The steering is light and points well, the ride nicely absorbent and there's plenty of grip.
Nick Dalton road tests and reviews the Mitsubishi Lancer LX, with specs, fuel economy and verdict.
Lancer has been a Mitsubishi success story and has had to carry its passenger car fortunes with the unfortunate demise of the V6-powered and Australian-built 380 a few years ago. It remains the Japanese importer's best seller with nearly 13,000 units sold this year, ahead of Triton and ASX.
Nevertheless sales are down 17.6 per cent so far and nearly a third last month. Mazda3 has a strong lead in this sector with 35,766 sales in 2012 with nearly an 18 per cent share, ahead of Toyota Corolla, Holden Cruze and Hyundai i30. Lancer is seventh. The new Corolla and the next generation Golf are expected to make life tougher for Lancer as well as the others. But Mitsubishi is hitting back with the LX.
Value is the name of the game and the new LX sits at the centre of the campaign. At $23,990 drive away it offers plenty of bang for the buck. It comes with Bluetooth 2.0 with voice activation and streaming audio plus a leather-wrapped steering wheel with audio and phone controls and a new audio system for easier operation and optimum sound.
There's also a new 6.1-inch full colour display audio system that also features the rear view camera view. Foibles are few. The USB port is hard to find, there is tilt-only adjustment for the steering and the Bluetooth link can be fussy. To sweeten the deal Mitsubishi offers a five year/130,000km new vehicle warranty, five year Roadside Assist and Capped Price Servicing for the first four years or 60,000km.
Although not cutting edge, the Lancer has the brand's staple MIVEC variable intake valve lift and timing system within the 110kW/197Nm alloy 2.0-litre engine. The familiar snout of the three-diamond brand is starting to age and needs an update. It looks distinctive enough but is not as modern as the sleeker opposition, especially the new Corolla and the latest crop from Korea.
Comfort has been boosted with heated front seats, a power driver's seat and climate control airconditioning. It comes with 16-inch alloy wheels, side air dams and a host of chrome touches on the radiator grille, boot lid accent on the sedan model, door handles and belt line moulding.
There's an extensive array of safety features, including Active Stability and Traction Control, ABS, Electronic Brake Distribution, Brake Assist, and seven airbags, including driver and passenger front, side and curtain, and driver knee airbag to score a five star ANCAP safety rating. The LX also features a reversing camera and reverse parking sensors to improve driver awareness and visibility, along with keyless entry and engine start to make life a little easier.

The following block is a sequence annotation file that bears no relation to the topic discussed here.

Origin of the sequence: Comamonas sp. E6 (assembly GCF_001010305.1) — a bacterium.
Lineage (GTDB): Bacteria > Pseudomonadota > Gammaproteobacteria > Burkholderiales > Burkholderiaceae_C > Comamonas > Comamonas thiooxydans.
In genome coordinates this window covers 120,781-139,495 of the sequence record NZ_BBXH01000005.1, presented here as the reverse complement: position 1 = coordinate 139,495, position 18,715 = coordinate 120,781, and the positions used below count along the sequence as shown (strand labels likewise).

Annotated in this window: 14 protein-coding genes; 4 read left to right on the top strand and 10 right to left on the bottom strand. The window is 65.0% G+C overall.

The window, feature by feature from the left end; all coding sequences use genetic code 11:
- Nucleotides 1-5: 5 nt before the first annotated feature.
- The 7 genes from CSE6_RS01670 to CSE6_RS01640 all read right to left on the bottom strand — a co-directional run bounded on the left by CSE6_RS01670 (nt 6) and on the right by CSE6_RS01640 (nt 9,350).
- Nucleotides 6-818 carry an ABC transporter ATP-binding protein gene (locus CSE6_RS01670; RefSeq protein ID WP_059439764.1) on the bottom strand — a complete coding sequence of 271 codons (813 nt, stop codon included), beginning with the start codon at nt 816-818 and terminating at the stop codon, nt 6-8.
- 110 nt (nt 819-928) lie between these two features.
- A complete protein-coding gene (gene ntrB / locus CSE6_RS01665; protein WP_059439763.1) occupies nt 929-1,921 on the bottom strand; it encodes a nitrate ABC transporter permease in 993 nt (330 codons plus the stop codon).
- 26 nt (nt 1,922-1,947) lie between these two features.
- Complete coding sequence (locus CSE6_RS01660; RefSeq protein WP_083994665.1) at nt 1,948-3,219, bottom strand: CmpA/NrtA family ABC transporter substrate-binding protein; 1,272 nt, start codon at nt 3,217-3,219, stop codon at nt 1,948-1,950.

The 2.0-litre engine is lively and more flexible than the numbers suggest, as well as being close to its ADR fuel-use figure. I finished with a figure of 7.5L/100km, when the company claims 6.9. The five-speed manual is fairly simple to use, not super-slinky, but with good feel and engagement, however it is one short of the normal six-speeder in this class.
Most buyers will opt for the continuously variable auto transmission, but I prefer the manual. The cabin is a comfortable space, with climate control for our summer but the heated front seats won't be needed here unless you live on the Tableland and it's winter. It's easy to drive and easy to park with the rear parking sensors and camera a bonus.
The steering is light and points well, the ride nicely absorbent and there's plenty of grip. But it's not a sharp handler, like the Mazda3 or Ford Focus, and the stability control kept kicking in when I was getting a bit frisky coming down the Rex Range between Julatten and Mossman. The brakes are great and there's adequate performance for overtaking.
The LX cruises smoothly enough with only the coarse bitumen surfaces invading the interior. It's better than previous Lancers but still too noisy. Wind noise is low except for when punching into a head wind. The engine is quiet.
The Lancer's age is offset by some worthy features, including a great warranty that provides some level of security. It's not quite up to the dynamics of a Mazda3 or a Focus, rather it's a civilised little all-rounder. The LX is a pleasant small car that will appeal to many and at $23,990 drive away is good value too.
Mitsubishi Lancer LX
Price: $23,990 drive away
Warranty: Five years/130,000km
Resale: 54 per cent
Service Interval: 12 months/15,000km
Safety: 5 star ANCAP
Engine: 2.0-litre 4-cylinder, 110kW/197Nm
Transmission: Five-speed manual, FWD
Thirst: 6.9L/100km (on test 7.5L), 91RON, 59 litres, 162g/km CO2
Price: from $20,990
Engine: 1.8-litre 4-cyl, 103kW/173Nm
Transmission: 6-speed manual, FWD
Thirst: 7.1L/100km 166g/km CO2
Price: from $20,330
Engine: 2.0-litre 4-cyl, 108kW/182Nm
Transmission: 6-speed manual, FWD
Thirst: 7.9L/100km 187g/km CO2
Price: from $21, 490
Engine: 1.8-ltre 4-cyl, 104kW/176Nm
Transmission: 5-speed manual, FWD
Thirst: 7.0L/100km 166g/km CO2